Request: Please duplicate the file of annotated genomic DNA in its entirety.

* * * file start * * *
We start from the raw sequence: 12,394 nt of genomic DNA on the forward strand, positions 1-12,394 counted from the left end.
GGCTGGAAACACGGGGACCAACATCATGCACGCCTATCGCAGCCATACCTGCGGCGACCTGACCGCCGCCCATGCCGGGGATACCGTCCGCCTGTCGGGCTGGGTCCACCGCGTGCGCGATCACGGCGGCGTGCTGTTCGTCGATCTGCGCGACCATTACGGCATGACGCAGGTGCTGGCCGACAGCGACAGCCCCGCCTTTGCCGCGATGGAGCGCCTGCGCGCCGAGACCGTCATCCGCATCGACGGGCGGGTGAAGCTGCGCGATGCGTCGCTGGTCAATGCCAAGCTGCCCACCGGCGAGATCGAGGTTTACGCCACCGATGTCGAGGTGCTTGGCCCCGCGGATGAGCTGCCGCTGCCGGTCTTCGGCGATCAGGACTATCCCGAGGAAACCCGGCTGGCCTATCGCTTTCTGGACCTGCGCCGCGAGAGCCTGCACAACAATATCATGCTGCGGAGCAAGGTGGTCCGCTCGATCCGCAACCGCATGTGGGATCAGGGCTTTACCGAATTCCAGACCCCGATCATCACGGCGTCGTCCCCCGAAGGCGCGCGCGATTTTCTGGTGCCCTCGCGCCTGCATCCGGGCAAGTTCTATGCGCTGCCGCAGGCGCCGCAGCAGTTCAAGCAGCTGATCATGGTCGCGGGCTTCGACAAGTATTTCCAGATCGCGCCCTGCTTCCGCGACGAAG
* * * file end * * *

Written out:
We start from the raw sequence: 12,394 nt of genomic DNA on the forward strand, positions 1-12,394 counted from the left end.
GGCTGGAAACACGGGGACCAACATCATGCACGCCTATCGCAGCCATACCTGCGGCGACCTGACCGCCGCCCATGCCGGGGATACCGTCCGCCTGTCGGGCTGGGTCCACCGCGTGCGCGATCACGGCGGCGTGCTGTTCGTCGATCTGCGCGACCATTACGGCATGACGCAGGTGCTGGCCGACAGCGACAGCCCCGCCTTTGCCGCGATGGAGCGCCTGCGCGCCGAGACCGTCATCCGCATCGACGGGCGGGTGAAGCTGCGCGATGCGTCGCTGGTCAATGCCAAGCTGCCCACCGGCGAGATCGAGGTTTACGCCACCGATGTCGAGGTGCTTGGCCCCGCGGATGAGCTGCCGCTGCCGGTCTTCGGCGATCAGGACTATCCCGAGGAAACCCGGCTGGCCTATCGCTTTCTGGACCTGCGCCGCGAGAGCCTGCACAACAATATCATGCTGCGGAGCAAGGTGGTCCGCTCGATCCGCAACCGCATGTGGGATCAGGGCTTTACCGAATTCCAGACCCCGATCATCACGGCGTCGTCCCCCGAAGGCGCGCGCGATTTTCTGGTGCCCTCGCGCCTGCATCCGGGCAAGTTCTATGCGCTGCCGCAGGCGCCGCAGCAGTTCAAGCAGCTGATCATGGTCGCGGGCTTCGACAAGTATTTCCAGATCGCGCCCTGCTTCCGCGACGAAG